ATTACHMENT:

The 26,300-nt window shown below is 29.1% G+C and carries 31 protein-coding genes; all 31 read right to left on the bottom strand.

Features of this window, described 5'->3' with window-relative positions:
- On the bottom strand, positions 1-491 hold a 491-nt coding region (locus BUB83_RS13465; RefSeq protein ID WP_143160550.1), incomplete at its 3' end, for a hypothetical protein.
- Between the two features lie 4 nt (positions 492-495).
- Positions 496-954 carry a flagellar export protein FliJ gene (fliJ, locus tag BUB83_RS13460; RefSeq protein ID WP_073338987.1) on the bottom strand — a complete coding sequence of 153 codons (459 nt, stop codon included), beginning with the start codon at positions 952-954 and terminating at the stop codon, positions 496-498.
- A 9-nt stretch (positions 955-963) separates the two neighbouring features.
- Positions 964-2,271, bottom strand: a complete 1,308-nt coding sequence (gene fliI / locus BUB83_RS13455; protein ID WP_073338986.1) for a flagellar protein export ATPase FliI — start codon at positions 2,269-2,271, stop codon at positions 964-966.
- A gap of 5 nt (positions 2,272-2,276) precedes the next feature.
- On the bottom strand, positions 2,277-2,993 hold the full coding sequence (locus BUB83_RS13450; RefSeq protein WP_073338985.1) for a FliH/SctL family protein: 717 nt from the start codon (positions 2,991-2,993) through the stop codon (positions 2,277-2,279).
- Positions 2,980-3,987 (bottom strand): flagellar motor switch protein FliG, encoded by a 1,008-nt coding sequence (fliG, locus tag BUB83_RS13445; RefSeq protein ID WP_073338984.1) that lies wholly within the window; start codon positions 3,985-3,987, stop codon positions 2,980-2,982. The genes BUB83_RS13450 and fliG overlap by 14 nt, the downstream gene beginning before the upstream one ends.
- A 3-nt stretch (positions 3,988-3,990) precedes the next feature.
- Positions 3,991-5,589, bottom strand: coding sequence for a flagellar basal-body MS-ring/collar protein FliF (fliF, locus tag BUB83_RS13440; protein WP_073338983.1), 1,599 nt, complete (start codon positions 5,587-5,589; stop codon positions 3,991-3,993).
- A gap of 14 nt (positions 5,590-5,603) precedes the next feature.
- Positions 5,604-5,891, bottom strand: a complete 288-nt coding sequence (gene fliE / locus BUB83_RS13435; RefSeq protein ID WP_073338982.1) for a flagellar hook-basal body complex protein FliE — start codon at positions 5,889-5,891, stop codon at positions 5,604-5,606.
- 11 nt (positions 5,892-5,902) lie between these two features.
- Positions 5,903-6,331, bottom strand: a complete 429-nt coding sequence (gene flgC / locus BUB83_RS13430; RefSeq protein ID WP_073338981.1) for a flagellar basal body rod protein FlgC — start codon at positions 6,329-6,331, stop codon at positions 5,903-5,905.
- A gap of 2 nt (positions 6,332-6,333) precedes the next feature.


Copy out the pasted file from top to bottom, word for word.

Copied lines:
The 26,300-nt window shown below is 29.1% G+C and carries 31 protein-coding genes; all 31 read right to left on the bottom strand.

Features of this window, described 5'->3' with window-relative positions:
- On the bottom strand, positions 1-491 hold a 491-nt coding region (locus BUB83_RS13465; RefSeq protein ID WP_143160550.1), incomplete at its 3' end, for a hypothetical protein.
- Between the two features lie 4 nt (positions 492-495).
- Positions 496-954 carry a flagellar export protein FliJ gene (fliJ, locus tag BUB83_RS13460; RefSeq protein ID WP_073338987.1) on the bottom strand — a complete coding sequence of 153 codons (459 nt, stop codon included), beginning with the start codon at positions 952-954 and terminating at the stop codon, positions 496-498.
- A 9-nt stretch (positions 955-963) separates the two neighbouring features.
- Positions 964-2,271, bottom strand: a complete 1,308-nt coding sequence (gene fliI / locus BUB83_RS13455; protein ID WP_073338986.1) for a flagellar protein export ATPase FliI — start codon at positions 2,269-2,271, stop codon at positions 964-966.
- A gap of 5 nt (positions 2,272-2,276) precedes the next feature.
- On the bottom strand, positions 2,277-2,993 hold the full coding sequence (locus BUB83_RS13450; RefSeq protein WP_073338985.1) for a FliH/SctL family protein: 717 nt from the start codon (positions 2,991-2,993) through the stop codon (positions 2,277-2,279).
- Positions 2,980-3,987 (bottom strand): flagellar motor switch protein FliG, encoded by a 1,008-nt coding sequence (fliG, locus tag BUB83_RS13445; RefSeq protein ID WP_073338984.1) that lies wholly within the window; start codon positions 3,985-3,987, stop codon positions 2,980-2,982. The genes BUB83_RS13450 and fliG overlap by 14 nt, the downstream gene beginning before the upstream one ends.
- A 3-nt stretch (positions 3,988-3,990) precedes the next feature.
- Positions 3,991-5,589, bottom strand: coding sequence for a flagellar basal-body MS-ring/collar protein FliF (fliF, locus tag BUB83_RS13440; protein WP_073338983.1), 1,599 nt, complete (start codon positions 5,587-5,589; stop codon positions 3,991-3,993).
- A gap of 14 nt (positions 5,590-5,603) precedes the next feature.
- Positions 5,604-5,891, bottom strand: a complete 288-nt coding sequence (gene fliE / locus BUB83_RS13435; RefSeq protein ID WP_073338982.1) for a flagellar hook-basal body complex protein FliE — start codon at positions 5,889-5,891, stop codon at positions 5,604-5,606.
- 11 nt (positions 5,892-5,902) lie between these two features.
- Positions 5,903-6,331, bottom strand: a complete 429-nt coding sequence (gene flgC / locus BUB83_RS13430; RefSeq protein ID WP_073338981.1) for a flagellar basal body rod protein FlgC — start codon at positions 6,329-6,331, stop codon at positions 5,903-5,905.
- A gap of 2 nt (positions 6,332-6,333) precedes the next feature.